Increased scientific understanding of OAH dynamics and consequences was accompanied by increased engagement with policymakers and stakeholders by PISCO scientists and their collaborators. These connections helped lawmakers and state governors understand links between carbon emissions and coastal OAH and the value of science in informing proactive state actions. A decade after the emergence of anoxia in the California Current Large Marine Ecosystem, both Oregon and California had enacted legislation directly addressing challenges posed by OAH.
The success of the California MPA network informed policy at national, international, and regional levels, and spurred recognition of the value of scientifically designed MPA networks (Allison et al., 2003; Carr et al., 2019, in this issue; Lubchenco et al., 2019, in this issue). Design and implementation of California’s MPAs occurred during 2006–2012 and progressed region by region across the state. This allowed the science to progress as well, as gradual improvements to the models on such criteria as size and spacing and levels of protection were made over time (Botsford et al., 2014). PISCO scientists participated in all aspects of the process and remain heavily involved in monitoring MPA performance. A further example of PISCO science informing policy has been the participation by PISCO PIs during the establishment and ongoing evaluation of five marine reserves in Oregon (Lubchenco et al., 2019, in this issue).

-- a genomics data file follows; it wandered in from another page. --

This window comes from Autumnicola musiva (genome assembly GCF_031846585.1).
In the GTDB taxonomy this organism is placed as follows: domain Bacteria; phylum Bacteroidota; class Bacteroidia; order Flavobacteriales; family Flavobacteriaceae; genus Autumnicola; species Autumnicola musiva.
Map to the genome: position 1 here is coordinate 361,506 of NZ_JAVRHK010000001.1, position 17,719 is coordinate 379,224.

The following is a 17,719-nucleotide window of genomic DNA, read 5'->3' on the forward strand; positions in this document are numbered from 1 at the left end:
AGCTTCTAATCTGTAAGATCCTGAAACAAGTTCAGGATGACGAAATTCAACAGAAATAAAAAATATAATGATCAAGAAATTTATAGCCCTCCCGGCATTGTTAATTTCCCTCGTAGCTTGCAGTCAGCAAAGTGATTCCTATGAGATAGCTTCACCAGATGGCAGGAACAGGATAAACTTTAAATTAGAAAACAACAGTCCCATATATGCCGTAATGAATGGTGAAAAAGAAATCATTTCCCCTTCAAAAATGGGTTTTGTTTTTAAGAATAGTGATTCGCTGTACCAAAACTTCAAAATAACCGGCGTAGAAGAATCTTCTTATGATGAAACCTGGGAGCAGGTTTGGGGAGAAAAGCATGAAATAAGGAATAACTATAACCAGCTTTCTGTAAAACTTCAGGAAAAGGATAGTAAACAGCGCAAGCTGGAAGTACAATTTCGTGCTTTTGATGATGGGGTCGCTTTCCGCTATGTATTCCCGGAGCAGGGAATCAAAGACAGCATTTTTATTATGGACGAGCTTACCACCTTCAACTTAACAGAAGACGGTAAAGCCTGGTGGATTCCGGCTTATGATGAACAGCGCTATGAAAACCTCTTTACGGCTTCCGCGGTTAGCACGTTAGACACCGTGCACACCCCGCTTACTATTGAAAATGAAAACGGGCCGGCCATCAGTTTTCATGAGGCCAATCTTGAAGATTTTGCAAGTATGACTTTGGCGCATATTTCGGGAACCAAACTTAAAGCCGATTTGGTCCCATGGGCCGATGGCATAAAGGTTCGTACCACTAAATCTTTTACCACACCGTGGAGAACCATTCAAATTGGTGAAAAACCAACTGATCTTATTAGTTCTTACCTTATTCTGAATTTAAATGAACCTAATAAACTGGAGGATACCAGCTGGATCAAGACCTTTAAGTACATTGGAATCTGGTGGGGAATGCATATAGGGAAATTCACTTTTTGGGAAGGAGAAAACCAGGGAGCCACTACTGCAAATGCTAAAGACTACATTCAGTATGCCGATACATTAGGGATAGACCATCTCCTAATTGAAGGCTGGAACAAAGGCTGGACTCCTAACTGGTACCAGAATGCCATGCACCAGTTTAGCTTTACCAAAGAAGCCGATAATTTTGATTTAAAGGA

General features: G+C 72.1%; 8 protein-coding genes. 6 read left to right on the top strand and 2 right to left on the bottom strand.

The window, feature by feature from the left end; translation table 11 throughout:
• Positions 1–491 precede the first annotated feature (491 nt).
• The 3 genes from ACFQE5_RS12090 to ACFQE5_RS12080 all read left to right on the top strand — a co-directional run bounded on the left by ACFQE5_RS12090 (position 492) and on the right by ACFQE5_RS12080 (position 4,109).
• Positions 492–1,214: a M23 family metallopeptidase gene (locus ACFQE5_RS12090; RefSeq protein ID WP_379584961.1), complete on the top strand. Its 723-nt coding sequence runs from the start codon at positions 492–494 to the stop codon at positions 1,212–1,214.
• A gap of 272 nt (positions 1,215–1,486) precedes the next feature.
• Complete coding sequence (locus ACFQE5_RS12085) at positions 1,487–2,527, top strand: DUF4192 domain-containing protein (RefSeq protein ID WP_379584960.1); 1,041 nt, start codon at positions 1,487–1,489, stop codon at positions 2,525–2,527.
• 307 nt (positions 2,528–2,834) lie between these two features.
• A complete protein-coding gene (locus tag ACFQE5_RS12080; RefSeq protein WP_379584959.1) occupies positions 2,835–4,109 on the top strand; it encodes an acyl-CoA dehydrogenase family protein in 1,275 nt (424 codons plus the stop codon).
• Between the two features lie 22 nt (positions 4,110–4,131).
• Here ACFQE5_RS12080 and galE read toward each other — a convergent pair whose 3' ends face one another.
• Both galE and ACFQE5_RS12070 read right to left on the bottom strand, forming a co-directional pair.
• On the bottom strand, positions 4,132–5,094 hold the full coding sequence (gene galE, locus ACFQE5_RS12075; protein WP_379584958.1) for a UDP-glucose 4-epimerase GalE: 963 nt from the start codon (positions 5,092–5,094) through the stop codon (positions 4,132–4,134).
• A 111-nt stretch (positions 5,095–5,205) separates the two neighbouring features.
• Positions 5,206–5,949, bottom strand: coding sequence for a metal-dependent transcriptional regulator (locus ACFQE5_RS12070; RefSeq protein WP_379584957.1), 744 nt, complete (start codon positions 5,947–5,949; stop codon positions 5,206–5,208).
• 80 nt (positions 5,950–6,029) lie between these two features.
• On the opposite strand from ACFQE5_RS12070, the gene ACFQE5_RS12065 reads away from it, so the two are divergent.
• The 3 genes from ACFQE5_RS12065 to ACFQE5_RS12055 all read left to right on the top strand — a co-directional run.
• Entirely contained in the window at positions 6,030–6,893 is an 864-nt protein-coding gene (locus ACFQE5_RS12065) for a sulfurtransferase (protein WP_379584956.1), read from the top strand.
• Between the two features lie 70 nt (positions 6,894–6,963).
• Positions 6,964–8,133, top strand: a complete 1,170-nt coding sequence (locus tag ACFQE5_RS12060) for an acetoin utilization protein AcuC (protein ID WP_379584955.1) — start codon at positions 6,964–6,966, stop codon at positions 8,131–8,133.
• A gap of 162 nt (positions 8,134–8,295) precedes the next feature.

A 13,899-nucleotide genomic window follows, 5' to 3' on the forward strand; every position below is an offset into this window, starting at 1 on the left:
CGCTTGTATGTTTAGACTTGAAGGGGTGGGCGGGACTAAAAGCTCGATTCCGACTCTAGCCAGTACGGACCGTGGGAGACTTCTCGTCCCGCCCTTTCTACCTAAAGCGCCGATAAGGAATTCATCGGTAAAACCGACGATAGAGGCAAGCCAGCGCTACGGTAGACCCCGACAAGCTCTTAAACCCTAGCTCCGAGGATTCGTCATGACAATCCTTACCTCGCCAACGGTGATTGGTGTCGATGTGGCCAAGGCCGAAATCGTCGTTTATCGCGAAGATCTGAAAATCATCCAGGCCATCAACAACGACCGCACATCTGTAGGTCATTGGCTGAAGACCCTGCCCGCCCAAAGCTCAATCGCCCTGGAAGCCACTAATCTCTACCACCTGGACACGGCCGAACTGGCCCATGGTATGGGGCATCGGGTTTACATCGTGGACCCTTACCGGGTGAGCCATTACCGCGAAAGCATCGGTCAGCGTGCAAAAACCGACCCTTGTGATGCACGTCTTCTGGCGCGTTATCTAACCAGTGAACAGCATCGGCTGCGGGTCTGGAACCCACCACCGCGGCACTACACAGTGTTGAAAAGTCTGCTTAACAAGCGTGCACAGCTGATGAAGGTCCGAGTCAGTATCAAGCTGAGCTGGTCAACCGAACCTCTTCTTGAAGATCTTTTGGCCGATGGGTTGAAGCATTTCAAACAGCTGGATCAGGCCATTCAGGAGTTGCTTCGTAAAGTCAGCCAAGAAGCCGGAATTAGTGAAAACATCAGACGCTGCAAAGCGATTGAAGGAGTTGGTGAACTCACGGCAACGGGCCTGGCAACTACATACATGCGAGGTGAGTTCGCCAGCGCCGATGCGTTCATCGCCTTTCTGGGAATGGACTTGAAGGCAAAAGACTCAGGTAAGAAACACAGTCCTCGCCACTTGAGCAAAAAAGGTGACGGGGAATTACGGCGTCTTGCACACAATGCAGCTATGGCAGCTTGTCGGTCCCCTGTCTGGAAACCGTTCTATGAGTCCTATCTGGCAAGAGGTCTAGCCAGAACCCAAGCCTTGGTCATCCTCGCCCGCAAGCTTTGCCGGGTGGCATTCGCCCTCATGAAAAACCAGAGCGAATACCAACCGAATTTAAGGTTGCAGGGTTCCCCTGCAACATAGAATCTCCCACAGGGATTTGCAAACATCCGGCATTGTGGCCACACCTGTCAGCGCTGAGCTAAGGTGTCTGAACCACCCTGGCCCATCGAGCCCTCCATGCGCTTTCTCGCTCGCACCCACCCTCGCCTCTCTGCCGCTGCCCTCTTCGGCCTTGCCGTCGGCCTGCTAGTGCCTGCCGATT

Integrating Outreach, Engagement, and Student Training into the Scientific Program
Outreach and Engagement
As noted, because PIs recognized the potential for academia to help meet societal needs for information and knowledge, PISCO committed to communicating its research broadly and training generations of ecosystem science leaders. From the start, we adhered to a non-